Of the eight Republicans who stood on the stage at Milwaukee’s FiServ Forum during last week's primary debate, three were past or current governors of states that have been hit by devastating hurricanes. No hurricane made landfall in South Carolina during then-Gov. Nikki Haley’s six years as governor, but Hurricane Sandy devastated parts of New Jersey in 2012, when Chris Christie led the Garden State, and Florida Gov. Ron DeSantis was in charge last year when Hurricane Ian landed as the fifth-strongest storm to hit the continental U.S. and the deadliest storm to hit Florida since 1935.
As Florida’s governor, protecting Floridians should indeed be DeSantis’ concern. But climate denialism does not protect them.
Now, exactly a week after DeSantis took the lead in pushing back against a young Republican’s question related to the causes of climate change, the governor is dealing with the effects of Hurricane Idalia, which exploded in strength to a Category 4 storm before making landfall around 8 a.m. ET as a dangerous Category 3 storm. By midday, at least two fatalities had been linked to the storm.
At an early morning news conference before the storm's landfall, DeSantis told a reporter that fellow Florida resident Donald Trump’s silence on Idalia was “not my concern.” “My concern,” DeSantis continued, “is protecting the people of Florida.”
As Florida’s governor, protecting Floridians should indeed be DeSantis’ concern. But climate denialism does not protect them. Climate denialism results in status quo policies that make people in hurricane territory even more vulnerable.
This summer of bonkers weather — wildfires in an uncommonly arid and even hotter than normal Louisiana, a tropical storm in commonly dry Southern California, tornadoes and floods in Cleveland and Detroit — also included a July report out of Florida that a buoy in Manatee Bay had recorded water temperatures of 101.1 Fahrenheit. Those are hot-tub temperatures. And as Idalia approached, there was an assessment from a Louisiana State University climate scientist that the Gulf of Mexico is “wildly hot.” In a recent MSNBC column, Kate Marvel quoted her colleague Katharine Hayhoe, who uses the phrase “global weirding” to describe what we’ve been seeing.
But a hurricane hitting Florida isn’t weird. Given its exposure to the Atlantic Ocean and the Gulf of Mexico, it’s one of the most predictable U.S. weather events there is. What’s weird are temperatures in the Gulf of Mexico that are, according to Ben Schott, director of the National Weather Service office in New Orleans, “way above normal than where they usually would have been 10, 20 or 30 years ago.” Also weird? Politicians in hurricane zones acting as if humans haven’t helped bring about such changes.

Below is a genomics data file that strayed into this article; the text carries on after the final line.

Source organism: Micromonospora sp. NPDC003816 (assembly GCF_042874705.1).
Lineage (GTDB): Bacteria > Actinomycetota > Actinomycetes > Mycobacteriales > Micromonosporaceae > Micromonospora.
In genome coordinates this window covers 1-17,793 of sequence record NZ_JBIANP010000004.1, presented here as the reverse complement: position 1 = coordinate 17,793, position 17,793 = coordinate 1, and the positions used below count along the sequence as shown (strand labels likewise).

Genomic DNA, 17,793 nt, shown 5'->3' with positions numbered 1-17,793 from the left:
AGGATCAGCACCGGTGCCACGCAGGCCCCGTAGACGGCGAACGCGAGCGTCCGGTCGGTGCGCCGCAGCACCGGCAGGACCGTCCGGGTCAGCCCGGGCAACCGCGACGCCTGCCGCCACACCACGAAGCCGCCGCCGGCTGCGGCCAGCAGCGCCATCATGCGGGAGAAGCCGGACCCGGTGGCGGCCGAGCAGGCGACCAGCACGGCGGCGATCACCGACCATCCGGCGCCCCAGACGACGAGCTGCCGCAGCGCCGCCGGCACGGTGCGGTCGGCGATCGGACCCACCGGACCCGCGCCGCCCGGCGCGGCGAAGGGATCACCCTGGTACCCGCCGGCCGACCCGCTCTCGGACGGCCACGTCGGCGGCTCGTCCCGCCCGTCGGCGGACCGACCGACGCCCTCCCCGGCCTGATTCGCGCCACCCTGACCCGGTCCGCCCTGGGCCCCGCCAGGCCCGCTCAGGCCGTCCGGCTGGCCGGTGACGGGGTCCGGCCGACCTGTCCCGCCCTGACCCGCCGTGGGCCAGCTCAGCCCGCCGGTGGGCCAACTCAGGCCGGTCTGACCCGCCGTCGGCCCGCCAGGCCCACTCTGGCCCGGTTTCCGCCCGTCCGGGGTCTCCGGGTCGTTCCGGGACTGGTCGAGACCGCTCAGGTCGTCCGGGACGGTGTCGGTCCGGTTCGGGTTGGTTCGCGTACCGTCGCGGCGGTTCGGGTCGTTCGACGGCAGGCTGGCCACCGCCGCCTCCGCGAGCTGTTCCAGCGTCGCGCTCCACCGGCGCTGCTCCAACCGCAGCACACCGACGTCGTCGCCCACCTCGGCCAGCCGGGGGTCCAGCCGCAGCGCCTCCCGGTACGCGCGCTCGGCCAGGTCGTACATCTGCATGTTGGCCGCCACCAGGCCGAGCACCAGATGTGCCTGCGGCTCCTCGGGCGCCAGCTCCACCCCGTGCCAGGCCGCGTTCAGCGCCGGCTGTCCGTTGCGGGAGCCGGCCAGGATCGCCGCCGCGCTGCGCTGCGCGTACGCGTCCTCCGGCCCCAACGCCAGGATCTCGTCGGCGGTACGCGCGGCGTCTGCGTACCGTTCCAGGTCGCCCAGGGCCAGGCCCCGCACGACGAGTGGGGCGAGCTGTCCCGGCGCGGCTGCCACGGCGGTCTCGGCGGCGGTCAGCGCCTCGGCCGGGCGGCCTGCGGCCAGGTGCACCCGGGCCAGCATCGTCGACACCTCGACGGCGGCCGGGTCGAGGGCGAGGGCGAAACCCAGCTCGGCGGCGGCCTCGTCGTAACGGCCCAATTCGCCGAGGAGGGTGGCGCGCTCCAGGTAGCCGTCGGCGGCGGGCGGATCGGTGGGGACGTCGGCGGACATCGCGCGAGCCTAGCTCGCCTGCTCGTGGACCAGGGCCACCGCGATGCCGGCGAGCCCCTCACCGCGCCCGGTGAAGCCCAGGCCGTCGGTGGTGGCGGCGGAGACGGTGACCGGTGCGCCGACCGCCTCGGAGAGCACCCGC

To be clear, Republican politicians who deny either the existence of climate change or the fact that humans are causing it aren’t to blame for costlier, deadlier or more rapidly intensifying storms. Though he’s been disastrous in plenty other ways, nothing DeSantis has said or done as governor can be linked to the existence or the strength of Idalia. An acknowledgment from DeSantis that climate change is real and caused by humans wouldn’t have prevented or weakened the storm, either.
And yet, even with all those caveats, it matters a great deal that leaders who’ve had a front-row seat to climate change choose to ignore what they’re seeing. By refusing to admit that solutions exist, by dismissing climate change as a hoax, as Vivek Ramaswamy did in Milwaukee, or by characterizing it as something that’s only a liberal concern, such leaders help persuade parts of the public to see an acute global issue as an irrelevant partisan one.
Even with all those caveats, it matters a great deal that leaders who’ve had a front-row seat to climate change choose to ignore what they’re seeing.
There’s no mystery why most Republicans won’t admit human actions have caused the climate to change. To do so would mean welcoming big government, specifically welcoming stricter regulations, and such concessions are verboten in the Republican Party.
As Hurricane Idalia continues to batter parts of the United States, here’s hoping state leaders like DeSantis are as responsive as their constituents desperately need them to be. But, as contrary to Republican orthodoxy as it is, let’s also hope that someday soon DeSantis realizes one of the things Floridians need is a leader who’ll be honest about why Florida remains in such hot water.